EC launches procedure against Hungary over FX loan restrictions
The Hungarian government, just as before, is ready to stand the test of any debate concerning its measures, government spokesman András Giró-Szász told MTI on Thursday, in wake of a European Commission warning over foreign currency lending.
The government's measures [to restrict foreign currency lending] were aimed at correcting mistakes clearly made by previous governments led by [Ferenc] Gyurcsány and [Gordon] Bajnai, he said. The Commission has launched the first phase of an infringement procedure against Hungary citing concerns over restrictions in foreign currency lending, the organisation said on its website on Wednesday.
The Commission has sent an official letter of warning to Hungary on grounds that a government decree passed in July 2011 violates the free movement of capital, a key European Union principle. The decree had put in place a restriction that a client is only eligible for a foreign currency-denominated loan if their gross monthly salary, earned in the currency of the loan for which they applied, exceeded a sum equivalent to 15 times Hungary's minimum wage, calculated in forints.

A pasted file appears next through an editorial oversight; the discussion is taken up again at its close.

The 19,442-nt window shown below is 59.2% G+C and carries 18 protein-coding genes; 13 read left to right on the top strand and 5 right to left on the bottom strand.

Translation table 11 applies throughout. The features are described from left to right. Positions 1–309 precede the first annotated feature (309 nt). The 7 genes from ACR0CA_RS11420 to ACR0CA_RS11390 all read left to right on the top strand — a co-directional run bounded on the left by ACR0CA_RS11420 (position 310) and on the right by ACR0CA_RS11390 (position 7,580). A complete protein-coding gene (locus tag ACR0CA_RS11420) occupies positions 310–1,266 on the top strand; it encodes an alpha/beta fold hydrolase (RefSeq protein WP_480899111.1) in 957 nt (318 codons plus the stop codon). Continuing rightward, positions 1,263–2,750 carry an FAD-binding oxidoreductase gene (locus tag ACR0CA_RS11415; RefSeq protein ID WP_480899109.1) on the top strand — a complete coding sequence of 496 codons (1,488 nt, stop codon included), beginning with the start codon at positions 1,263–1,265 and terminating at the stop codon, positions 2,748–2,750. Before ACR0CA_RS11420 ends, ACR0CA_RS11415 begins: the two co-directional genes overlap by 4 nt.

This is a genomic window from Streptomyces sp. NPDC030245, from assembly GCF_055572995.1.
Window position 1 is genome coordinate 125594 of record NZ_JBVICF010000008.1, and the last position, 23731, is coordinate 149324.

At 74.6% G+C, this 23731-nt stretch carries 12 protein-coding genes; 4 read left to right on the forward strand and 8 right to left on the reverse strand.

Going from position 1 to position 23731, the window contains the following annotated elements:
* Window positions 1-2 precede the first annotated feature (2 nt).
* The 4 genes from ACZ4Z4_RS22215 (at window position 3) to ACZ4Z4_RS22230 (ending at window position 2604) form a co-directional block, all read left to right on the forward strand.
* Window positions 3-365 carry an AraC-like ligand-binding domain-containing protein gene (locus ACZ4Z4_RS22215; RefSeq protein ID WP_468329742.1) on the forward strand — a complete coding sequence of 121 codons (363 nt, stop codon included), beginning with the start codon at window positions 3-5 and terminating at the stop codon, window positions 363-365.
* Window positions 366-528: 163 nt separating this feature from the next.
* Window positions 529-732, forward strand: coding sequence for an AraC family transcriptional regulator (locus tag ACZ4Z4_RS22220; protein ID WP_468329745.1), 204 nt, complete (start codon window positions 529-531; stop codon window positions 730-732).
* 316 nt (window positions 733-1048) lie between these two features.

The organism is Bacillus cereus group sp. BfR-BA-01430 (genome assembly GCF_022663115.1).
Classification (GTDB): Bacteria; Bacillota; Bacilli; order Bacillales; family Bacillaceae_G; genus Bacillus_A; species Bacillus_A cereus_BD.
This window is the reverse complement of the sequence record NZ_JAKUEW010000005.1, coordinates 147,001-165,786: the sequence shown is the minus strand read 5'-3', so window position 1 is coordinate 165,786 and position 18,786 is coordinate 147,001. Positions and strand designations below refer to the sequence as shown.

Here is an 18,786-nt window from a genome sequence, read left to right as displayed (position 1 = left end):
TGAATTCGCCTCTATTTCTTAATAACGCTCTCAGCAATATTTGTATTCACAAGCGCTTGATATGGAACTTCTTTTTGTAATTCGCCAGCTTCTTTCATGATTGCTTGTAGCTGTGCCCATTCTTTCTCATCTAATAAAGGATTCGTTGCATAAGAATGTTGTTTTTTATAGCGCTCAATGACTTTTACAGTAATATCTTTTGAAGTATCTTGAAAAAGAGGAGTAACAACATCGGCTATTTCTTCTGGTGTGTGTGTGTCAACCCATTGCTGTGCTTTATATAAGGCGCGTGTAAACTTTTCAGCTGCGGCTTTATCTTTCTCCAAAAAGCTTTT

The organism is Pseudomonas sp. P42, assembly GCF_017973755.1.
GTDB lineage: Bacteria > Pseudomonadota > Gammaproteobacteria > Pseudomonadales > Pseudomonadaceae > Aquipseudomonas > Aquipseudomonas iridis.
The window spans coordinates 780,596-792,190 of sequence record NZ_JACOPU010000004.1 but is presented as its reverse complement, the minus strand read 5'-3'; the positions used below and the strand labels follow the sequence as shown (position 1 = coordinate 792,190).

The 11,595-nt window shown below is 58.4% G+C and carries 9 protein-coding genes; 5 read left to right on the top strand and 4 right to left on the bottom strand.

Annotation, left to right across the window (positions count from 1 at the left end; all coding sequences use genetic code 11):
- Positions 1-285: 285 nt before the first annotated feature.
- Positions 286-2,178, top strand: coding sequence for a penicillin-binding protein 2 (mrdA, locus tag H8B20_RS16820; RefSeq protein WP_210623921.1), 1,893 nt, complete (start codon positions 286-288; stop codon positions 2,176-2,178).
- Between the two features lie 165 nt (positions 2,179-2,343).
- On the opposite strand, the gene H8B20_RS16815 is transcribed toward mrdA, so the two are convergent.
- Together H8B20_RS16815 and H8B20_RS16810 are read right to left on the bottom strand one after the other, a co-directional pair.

The Commission considered the restrictive decree to have exercised too much control over forex lending. Although the Commission found the goal of reducing Hungary's excessive foreign currency debt legitimate, it believes that the tools used to achieve this goal are not proportionate to the aim, an anonymous source told MTI. Instead of de facto eliminating foreign currency lending, a tightening of consumer protection regulations or stricter credit conditions among other legal tools could have been employed, the source said. Giró-Szász told MTI that if similar restrictions had been put into place under the Gyurcsany and Bajnai governments, like they were in Poland, there would not be hundreds of thousands of people subjected to uncertainty due to forex loans taken out at the time.
"The government's primary task over the past three years was to employ the full array of government tools to help the people in this situation and give them as much opportunity to free themselves from unfair burdens as possible," Giró-Szász said. He added that the government's measures now criticised by the EU intended to prevent such a situation from happening again.
The National Economy Ministry told MTI in a statement that the government still considers foreign currency loans high-risk products which should be restricted with prudential and consumer-protection regulations. The government is ready to discuss its measures with the Commission, the statement said.
The high proportion of mortgages in the Hungarian population and the high level of FX loans are among the worst inheritances of earlier Socialist governments, it said. This is why in the summer of 2010, one of the first decisions of the new parliament was to ban forex retail lending. But, as denying borrowers access to FX mortgages went against EU principles, the government reopened the possibility of such lending, but with more stringent conditions, the ministry said.
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